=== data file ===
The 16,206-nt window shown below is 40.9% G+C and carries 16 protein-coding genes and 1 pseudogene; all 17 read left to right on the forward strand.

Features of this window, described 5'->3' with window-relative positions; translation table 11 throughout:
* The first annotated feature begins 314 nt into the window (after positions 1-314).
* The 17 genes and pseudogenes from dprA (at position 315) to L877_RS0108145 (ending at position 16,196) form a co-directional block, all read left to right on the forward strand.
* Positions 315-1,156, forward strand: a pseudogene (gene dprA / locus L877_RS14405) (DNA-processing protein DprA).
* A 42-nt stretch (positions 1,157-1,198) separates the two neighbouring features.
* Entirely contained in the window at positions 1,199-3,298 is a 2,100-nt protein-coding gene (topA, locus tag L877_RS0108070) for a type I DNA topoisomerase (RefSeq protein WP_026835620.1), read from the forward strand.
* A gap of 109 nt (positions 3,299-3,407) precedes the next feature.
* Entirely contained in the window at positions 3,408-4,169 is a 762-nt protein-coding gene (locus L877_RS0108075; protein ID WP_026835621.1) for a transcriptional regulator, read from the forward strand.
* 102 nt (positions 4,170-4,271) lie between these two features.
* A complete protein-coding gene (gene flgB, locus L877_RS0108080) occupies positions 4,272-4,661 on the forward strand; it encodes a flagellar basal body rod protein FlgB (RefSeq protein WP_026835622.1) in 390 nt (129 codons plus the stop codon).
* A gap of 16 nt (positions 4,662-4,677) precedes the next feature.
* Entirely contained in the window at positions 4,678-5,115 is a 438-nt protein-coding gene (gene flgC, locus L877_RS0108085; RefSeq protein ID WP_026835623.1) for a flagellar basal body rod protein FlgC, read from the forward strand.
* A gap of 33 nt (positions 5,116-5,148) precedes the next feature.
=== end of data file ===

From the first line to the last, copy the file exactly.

The 16,206-nt window shown below is 40.9% G+C and carries 16 protein-coding genes and 1 pseudogene; all 17 read left to right on the forward strand.

Features of this window, described 5'->3' with window-relative positions; translation table 11 throughout:
* The first annotated feature begins 314 nt into the window (after positions 1-314).
* The 17 genes and pseudogenes from dprA (at position 315) to L877_RS0108145 (ending at position 16,196) form a co-directional block, all read left to right on the forward strand.
* Positions 315-1,156, forward strand: a pseudogene (gene dprA / locus L877_RS14405) (DNA-processing protein DprA).
* A 42-nt stretch (positions 1,157-1,198) separates the two neighbouring features.
* Entirely contained in the window at positions 1,199-3,298 is a 2,100-nt protein-coding gene (topA, locus tag L877_RS0108070) for a type I DNA topoisomerase (RefSeq protein WP_026835620.1), read from the forward strand.
* A gap of 109 nt (positions 3,299-3,407) precedes the next feature.
* Entirely contained in the window at positions 3,408-4,169 is a 762-nt protein-coding gene (locus L877_RS0108075; protein ID WP_026835621.1) for a transcriptional regulator, read from the forward strand.
* 102 nt (positions 4,170-4,271) lie between these two features.
* A complete protein-coding gene (gene flgB, locus L877_RS0108080) occupies positions 4,272-4,661 on the forward strand; it encodes a flagellar basal body rod protein FlgB (RefSeq protein WP_026835622.1) in 390 nt (129 codons plus the stop codon).
* A gap of 16 nt (positions 4,662-4,677) precedes the next feature.
* Entirely contained in the window at positions 4,678-5,115 is a 438-nt protein-coding gene (gene flgC, locus L877_RS0108085; RefSeq protein ID WP_026835623.1) for a flagellar basal body rod protein FlgC, read from the forward strand.
* A gap of 33 nt (positions 5,116-5,148) precedes the next feature.